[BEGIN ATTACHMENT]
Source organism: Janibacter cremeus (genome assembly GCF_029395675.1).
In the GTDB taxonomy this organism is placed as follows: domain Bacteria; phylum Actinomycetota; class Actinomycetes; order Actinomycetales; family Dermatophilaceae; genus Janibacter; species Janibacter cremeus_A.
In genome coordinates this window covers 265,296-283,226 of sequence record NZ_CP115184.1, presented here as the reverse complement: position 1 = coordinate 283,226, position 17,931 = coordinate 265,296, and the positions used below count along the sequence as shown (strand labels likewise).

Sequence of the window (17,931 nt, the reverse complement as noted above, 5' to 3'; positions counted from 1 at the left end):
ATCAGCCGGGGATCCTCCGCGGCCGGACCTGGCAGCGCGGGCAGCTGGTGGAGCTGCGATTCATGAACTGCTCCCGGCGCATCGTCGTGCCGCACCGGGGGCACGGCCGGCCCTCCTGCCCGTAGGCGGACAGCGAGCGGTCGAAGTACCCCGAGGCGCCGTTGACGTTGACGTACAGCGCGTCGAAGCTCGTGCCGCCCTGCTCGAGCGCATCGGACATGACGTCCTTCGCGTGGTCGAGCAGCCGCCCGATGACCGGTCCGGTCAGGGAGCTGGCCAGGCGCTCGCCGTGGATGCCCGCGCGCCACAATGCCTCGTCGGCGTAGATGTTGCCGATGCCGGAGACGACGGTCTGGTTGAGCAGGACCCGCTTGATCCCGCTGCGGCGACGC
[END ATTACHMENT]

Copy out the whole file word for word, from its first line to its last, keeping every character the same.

Source organism: Janibacter cremeus (genome assembly GCF_029395675.1).
In the GTDB taxonomy this organism is placed as follows: domain Bacteria; phylum Actinomycetota; class Actinomycetes; order Actinomycetales; family Dermatophilaceae; genus Janibacter; species Janibacter cremeus_A.
In genome coordinates this window covers 265,296-283,226 of sequence record NZ_CP115184.1, presented here as the reverse complement: position 1 = coordinate 283,226, position 17,931 = coordinate 265,296, and the positions used below count along the sequence as shown (strand labels likewise).

Sequence of the window (17,931 nt, the reverse complement as noted above, 5' to 3'; positions counted from 1 at the left end):
ATCAGCCGGGGATCCTCCGCGGCCGGACCTGGCAGCGCGGGCAGCTGGTGGAGCTGCGATTCATGAACTGCTCCCGGCGCATCGTCGTGCCGCACCGGGGGCACGGCCGGCCCTCCTGCCCGTAGGCGGACAGCGAGCGGTCGAAGTACCCCGAGGCGCCGTTGACGTTGACGTACAGCGCGTCGAAGCTCGTGCCGCCCTGCTCGAGCGCATCGGACATGACGTCCTTCGCGTGGTCGAGCAGCCGCCCGATGACCGGTCCGGTCAGGGAGCTGGCCAGGCGCTCGCCGTGGATGCCCGCGCGCCACAATGCCTCGTCGGCGTAGATGTTGCCGATGCCGGAGACGACGGTCTGGTTGAGCAGGACCCGCTTGATCCCGCTGCGGCGACGC